- That points to a struggle that threatens to fade into the background with the (justified) focus on Ridder and Smith: The offensive line has had a really hard time this year. This was a better day on balance than Detroit by a wide margin, which is at least encouraging, but they still allowed quick pressure for a quarterback who has shown a frustrating inability to get away from said pressure, failed to open lanes for Robinson (which hurt less owing to his ability to make yardage out of nothing) and Allgeier (which hurt more), and generally looked like the worst version of the line from 2022. That has to get better at some point with the talent on hand, but in an offense that’s already listless, the blocking is an added drag.
It’s an unmitigated catastrophe that things are this bad in nearly every facet of an offense with this much money, this many draft picks, and this kind of focus on offense from the head coach all built in. It’ll be an even bigger catastrophe if it lasts.
- I understand that when you have a quarterback as talented as Lawrence back there, you’re going to focus on covering your man so you don’t end up on the wrong end of a highlight reel throw to open air. The Falcons still couldn’t converge on Lawrence fast enough and prevent several big scrambles to extended drives, allowing Lawrence to run for 42 yards on eight carries on a day where they otherwise impressively stifled Travis Etienne and Tank Bigsby to the tune of 65 yards on 23 carries.
- Another week, another bad coverage bust for Atlanta. It wasn’t immediately clear to me whether A.J. Terrell or Jessie Bates was supposed to have Christian Kirk in the end zone, but I do know he wasn’t supposed to be wide open for Trevor Lawrence to hit. Despite solid pressure from Richie Grant that forced Lawrence to step out of the way, it was an easy touchdown to put the Jaguars on the board a week after the team left Sam LaPorta wide open for a touchdown. That’s an aggravating trend that can’t continue.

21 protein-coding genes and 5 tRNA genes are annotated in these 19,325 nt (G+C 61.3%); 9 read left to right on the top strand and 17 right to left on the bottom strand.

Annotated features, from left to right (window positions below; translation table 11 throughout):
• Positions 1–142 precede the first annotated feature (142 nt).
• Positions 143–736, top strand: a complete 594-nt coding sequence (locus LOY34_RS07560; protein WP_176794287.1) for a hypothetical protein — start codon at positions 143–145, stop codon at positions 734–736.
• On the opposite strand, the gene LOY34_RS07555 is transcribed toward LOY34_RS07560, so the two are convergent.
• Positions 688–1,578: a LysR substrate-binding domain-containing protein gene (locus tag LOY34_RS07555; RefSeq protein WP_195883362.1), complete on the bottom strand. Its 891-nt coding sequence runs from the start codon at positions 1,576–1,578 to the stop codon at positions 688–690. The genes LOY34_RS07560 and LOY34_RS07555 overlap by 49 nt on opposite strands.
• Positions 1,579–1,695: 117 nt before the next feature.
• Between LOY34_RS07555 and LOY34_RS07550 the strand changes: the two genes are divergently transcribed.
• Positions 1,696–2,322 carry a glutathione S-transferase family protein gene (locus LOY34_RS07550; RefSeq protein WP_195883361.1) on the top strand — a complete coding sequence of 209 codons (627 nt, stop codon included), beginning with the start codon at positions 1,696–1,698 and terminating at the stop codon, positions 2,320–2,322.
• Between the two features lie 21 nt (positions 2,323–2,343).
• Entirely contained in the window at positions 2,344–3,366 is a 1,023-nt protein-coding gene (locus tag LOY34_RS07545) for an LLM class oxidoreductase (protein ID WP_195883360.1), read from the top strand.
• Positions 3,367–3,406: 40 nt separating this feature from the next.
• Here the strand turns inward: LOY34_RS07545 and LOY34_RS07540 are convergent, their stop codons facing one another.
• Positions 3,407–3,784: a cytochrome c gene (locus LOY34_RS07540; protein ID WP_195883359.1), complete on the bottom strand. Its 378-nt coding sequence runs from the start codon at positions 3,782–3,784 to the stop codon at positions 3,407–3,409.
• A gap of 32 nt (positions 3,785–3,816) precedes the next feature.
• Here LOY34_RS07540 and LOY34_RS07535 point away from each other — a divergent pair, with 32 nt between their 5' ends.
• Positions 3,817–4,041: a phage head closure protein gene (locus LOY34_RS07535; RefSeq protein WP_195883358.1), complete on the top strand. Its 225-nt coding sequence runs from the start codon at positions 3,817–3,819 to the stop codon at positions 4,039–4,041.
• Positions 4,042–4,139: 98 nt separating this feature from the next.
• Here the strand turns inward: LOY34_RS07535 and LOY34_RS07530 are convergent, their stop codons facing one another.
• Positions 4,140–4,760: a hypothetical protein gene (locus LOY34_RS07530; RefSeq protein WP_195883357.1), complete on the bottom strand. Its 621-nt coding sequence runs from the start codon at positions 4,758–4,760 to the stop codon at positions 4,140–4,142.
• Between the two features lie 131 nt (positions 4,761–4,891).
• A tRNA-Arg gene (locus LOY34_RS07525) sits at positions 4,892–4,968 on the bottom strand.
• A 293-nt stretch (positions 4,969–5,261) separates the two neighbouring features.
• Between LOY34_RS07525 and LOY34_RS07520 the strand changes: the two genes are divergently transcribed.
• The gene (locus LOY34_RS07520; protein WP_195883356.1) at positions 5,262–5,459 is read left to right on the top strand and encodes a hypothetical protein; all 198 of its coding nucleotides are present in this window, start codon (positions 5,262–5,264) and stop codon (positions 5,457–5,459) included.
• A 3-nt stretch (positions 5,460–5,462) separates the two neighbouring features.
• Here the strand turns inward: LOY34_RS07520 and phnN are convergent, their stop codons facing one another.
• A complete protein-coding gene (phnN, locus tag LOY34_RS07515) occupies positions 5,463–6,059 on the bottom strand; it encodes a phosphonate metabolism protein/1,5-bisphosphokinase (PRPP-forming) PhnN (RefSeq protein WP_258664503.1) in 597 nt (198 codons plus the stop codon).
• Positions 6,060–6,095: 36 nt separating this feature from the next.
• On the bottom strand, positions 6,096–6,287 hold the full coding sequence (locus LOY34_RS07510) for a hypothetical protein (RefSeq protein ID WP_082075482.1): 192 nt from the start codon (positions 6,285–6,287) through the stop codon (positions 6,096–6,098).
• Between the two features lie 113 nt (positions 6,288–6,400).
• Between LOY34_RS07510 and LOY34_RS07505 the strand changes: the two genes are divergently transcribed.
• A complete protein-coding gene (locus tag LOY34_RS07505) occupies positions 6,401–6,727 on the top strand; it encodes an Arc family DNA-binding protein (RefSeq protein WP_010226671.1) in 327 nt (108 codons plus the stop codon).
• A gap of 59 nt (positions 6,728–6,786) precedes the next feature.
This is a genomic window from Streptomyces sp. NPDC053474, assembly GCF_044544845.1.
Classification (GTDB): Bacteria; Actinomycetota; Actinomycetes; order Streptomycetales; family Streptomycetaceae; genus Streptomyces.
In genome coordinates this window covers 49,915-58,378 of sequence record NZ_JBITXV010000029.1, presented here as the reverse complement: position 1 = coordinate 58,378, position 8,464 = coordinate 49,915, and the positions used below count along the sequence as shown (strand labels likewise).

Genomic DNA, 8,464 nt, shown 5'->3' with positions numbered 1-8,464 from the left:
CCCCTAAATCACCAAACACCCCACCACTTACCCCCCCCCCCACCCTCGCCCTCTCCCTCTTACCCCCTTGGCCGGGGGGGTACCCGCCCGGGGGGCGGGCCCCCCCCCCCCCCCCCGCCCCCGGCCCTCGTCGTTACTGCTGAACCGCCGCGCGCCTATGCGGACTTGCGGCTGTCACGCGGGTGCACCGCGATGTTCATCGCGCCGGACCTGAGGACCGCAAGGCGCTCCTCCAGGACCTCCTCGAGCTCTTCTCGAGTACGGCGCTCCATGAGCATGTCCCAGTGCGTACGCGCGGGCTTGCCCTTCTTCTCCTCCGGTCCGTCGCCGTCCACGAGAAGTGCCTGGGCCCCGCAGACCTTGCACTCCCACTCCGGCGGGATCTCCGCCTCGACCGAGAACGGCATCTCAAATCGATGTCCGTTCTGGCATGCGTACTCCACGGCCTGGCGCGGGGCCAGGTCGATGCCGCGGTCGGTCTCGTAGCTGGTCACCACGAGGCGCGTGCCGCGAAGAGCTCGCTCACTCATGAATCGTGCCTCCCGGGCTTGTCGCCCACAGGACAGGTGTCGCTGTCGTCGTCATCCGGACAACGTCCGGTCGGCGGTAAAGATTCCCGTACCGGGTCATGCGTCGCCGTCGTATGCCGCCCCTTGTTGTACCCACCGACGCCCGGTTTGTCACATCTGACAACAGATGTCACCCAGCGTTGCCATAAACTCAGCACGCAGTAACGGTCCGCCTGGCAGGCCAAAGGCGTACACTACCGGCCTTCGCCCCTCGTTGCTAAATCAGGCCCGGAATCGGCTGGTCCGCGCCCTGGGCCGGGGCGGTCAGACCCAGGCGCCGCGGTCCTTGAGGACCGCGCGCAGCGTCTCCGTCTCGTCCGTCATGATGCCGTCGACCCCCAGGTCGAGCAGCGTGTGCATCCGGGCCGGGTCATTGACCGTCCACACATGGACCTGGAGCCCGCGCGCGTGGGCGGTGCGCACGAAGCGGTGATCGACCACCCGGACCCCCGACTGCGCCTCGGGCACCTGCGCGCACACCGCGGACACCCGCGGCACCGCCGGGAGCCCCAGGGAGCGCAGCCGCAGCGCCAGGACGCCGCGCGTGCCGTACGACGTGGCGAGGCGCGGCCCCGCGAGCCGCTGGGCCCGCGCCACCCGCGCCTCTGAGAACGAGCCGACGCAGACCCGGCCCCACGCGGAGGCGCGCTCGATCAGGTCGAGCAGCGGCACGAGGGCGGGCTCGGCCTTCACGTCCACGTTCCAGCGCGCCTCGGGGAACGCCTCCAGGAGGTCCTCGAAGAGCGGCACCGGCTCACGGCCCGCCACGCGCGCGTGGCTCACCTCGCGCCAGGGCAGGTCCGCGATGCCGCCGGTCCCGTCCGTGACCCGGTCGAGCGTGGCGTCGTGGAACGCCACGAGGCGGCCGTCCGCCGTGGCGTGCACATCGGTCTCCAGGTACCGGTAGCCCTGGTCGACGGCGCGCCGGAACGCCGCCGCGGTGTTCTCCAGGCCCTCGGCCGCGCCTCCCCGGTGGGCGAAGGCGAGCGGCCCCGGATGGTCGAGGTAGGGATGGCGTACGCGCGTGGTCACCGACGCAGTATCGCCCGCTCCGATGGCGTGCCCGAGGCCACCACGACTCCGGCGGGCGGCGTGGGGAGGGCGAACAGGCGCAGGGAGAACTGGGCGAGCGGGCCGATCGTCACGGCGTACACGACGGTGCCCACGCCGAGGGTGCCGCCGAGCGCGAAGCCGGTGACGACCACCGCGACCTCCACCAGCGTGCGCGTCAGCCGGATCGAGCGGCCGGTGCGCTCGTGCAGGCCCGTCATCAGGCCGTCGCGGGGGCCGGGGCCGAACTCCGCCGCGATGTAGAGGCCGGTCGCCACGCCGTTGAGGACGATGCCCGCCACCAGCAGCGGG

- Why did Arthur Smith throw a challenge flag on Jessie Bates’ second quarter punchout, given that it was a possible waste of a timeout with only five yards of difference between a completion and incompletion? Given that the play result was upheld, that was exactly what happened, and it looked like the kind of impulsive, non-rational decision the Falcons have made too often this season.
As tempting as it is to give this Bijan Robinson given that he and Jonnu Smith essentially were the offense, I’ll hand it over to Ryan Nielsen and the defense for another strong collective effort. They would have kept the game well within reach had the offense been able to do their part.
The offense is broken to a degree that threatens to derail the entire season, and any fixes and changes the Falcons made from Week 3 to Week 4 didn’t end up adding up to a whole lot of improvement. It’s fix that or watch the losses pile up, based on what we’ve seen to this point, even if the schedule is blessedly lightening up a little bit.
Back to the United States for a matchup against the Texans and promising rookie quarterback and head coach duo C.J. Stroud and DeMeco Ryans. Check out Battle Red Blog for more.